What The Hell’s A Pugwash?

pugwashalbumHmmmnnn, let’s see: an album featuring the singular talents of Colin Moulding & Andy Partridge (XTC), Neil Hannon (The Divine Comedy), Jason Falkner (Jellyfish), and other like-minded underrated musical geniuses? Yes please!

As is so often the case I discovered this compilation album (A Rose in a Garden of Weeds: A Preamble Through the History of Pugwash) by being a fan of another, connected band (The Divine Comedy), which led me to the (supposed) one-off project entitled The Duckworth Lewis Method (which featured DC’s mastermind Neil Hannon and some Irish guy I’d never heard of…more on him in a bit), which led me to sampling this band called Pugwash; after which I immediately found and purchased this album. Allmusic has absolutely no real information on this band yet apparently they have been both critically and commercially adored in their native Ireland, and in England, SINCE 19BLOODY99!! Why hadn’t I heard of this band? Digging a little deeper I found the following passage from a review on the album:

“Pugwash is the band that crossed over the dimensional timeline, and continue to provide the big melodies that get stuck in your head three minutes short of forever. Take, as but one example, this collection’s “Here,” originally on Eleven Modern Antiquities. It is both new and “old” at the same time. It’s the song that would have been your most favorite song had you heard it 10-20-30 years ago (had it existed 10-20-30 years ago). This is not an exercise in retro revivalism. It’s just great classic pop songwriting and it is indispensable.”

Yet another review called Pugwash “Oasis with brains”, but after listening to this album a few times I’d say that’s a little simplistic, not to mention lazy. Beatle-esque in parts, yes, but what band doesn’t have something lifted from the Fabs in their sound? I’d say they’re a little difficult to pigeonhole. But really, all you have to do is take a look at those four names in the first sentence of this post to get an idea of what they sound like. A little Scott Walker here (Divine Comedy), a little Beatles/Badfinger there (Jellyfish), and a little alterna-psychedelia/pop just to top things off (XTC). Oh, and I’d be remiss if I didn’t mention there’s quite a bity of the classic ELO sound in here, too. But the musician I hear most in these songs is Harry Nilsson. The eclectisism, but also the melodicism. If these afore mentioned artists don’t do it for you, then don’t bother with Pugwash. If they do, then have at it!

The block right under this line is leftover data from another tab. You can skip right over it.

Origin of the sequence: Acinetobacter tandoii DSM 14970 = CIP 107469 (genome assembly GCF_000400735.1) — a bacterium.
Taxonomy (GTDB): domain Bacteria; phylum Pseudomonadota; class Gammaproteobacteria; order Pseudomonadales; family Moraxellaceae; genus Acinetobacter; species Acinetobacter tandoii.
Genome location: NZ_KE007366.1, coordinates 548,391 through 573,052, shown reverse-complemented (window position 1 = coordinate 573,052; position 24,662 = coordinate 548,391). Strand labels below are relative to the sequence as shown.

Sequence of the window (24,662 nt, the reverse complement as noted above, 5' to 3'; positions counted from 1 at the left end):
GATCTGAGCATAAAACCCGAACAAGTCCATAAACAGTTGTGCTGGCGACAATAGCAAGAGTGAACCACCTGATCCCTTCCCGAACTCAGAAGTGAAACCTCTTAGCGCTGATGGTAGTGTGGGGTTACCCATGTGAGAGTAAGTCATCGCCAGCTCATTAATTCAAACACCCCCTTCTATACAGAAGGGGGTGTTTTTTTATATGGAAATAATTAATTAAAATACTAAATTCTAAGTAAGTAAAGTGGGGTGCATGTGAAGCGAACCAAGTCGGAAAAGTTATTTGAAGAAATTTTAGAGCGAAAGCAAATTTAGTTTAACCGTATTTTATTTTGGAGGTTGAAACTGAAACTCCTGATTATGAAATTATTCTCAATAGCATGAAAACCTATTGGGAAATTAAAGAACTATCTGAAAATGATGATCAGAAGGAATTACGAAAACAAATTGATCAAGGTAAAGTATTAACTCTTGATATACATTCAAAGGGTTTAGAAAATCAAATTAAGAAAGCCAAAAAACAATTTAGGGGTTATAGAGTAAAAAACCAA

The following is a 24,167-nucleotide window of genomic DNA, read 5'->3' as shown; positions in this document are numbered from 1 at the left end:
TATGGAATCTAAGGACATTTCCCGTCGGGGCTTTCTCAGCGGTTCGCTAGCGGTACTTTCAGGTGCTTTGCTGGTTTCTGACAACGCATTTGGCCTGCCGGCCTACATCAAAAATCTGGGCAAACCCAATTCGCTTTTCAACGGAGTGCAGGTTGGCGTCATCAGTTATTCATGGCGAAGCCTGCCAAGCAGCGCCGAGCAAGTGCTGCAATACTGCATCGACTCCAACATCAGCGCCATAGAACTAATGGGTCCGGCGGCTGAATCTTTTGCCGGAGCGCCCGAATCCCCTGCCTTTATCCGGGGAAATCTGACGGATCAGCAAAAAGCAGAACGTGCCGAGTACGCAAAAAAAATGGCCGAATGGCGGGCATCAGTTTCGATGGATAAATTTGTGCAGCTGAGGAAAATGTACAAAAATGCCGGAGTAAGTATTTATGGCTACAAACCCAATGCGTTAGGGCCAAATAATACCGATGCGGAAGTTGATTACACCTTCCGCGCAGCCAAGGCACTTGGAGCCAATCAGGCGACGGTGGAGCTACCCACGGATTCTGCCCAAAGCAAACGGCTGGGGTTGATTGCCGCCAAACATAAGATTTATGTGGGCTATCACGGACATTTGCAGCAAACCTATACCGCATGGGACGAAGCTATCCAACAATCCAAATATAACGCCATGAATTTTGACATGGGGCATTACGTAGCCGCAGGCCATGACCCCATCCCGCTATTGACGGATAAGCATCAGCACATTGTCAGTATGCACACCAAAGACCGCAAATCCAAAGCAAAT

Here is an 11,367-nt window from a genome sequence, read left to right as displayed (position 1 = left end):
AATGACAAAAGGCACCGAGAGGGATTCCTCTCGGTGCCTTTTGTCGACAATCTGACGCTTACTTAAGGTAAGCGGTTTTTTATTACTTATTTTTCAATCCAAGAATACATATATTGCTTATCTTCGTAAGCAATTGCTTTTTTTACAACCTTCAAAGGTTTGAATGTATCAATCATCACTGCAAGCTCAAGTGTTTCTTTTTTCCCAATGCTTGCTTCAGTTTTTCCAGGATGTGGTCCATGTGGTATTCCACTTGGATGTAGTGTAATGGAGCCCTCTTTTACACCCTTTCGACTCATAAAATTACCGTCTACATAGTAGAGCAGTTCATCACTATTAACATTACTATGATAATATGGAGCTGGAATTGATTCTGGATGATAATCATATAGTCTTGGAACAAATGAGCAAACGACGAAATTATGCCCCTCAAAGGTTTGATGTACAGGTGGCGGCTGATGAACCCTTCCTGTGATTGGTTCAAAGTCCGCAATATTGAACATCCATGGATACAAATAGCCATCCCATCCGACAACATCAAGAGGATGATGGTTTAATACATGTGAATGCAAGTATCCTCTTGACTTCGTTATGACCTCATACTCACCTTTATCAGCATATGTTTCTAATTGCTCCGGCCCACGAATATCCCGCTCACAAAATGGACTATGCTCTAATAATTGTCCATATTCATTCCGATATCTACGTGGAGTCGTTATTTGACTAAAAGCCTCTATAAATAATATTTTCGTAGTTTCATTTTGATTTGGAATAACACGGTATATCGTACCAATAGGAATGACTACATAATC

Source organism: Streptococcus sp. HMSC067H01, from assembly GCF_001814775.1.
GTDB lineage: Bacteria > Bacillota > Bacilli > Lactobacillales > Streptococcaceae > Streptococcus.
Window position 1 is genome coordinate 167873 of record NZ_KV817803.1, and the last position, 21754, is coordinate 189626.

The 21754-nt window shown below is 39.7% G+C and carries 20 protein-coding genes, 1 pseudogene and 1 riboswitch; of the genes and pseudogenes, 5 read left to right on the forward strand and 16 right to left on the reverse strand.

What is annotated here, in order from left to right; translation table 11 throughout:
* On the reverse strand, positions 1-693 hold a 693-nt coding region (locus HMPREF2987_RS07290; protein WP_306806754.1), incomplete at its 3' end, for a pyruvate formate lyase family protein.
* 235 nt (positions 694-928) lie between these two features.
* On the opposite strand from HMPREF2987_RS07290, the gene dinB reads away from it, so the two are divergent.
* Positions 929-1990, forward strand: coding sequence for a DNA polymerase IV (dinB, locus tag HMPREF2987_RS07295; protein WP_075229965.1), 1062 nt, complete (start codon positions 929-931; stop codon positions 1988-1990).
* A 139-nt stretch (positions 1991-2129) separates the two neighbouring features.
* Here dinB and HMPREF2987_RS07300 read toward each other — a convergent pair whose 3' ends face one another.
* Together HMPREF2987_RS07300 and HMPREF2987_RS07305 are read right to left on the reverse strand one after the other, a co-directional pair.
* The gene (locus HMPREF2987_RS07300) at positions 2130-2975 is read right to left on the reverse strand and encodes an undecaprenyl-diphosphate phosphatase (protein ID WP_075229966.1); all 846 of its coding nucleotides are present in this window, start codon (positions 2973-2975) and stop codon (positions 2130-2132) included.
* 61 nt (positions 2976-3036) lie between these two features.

The success of these wonderful songs is due primarily to the visionary behind this band, and co-creator of the Duckworth Lewis Method (rush out and buy that one, too! NOW!) Thomas Walsh. This guy’s the real deal, a singer-songwriter with soul and considerable chops. When I heard Casanova by The Divine Comedy a couple of years ago I kept buying albums in their discography until I had them all. I suspect I’ll be doing the same with Pugwash. This album is described in the Amazon footnotes as “An American taster”, an attempt to drum up North American support. Not sure how many new converts they’ll get, but they deserve a whole bunch. Here, take a listen, and tell me what you think:

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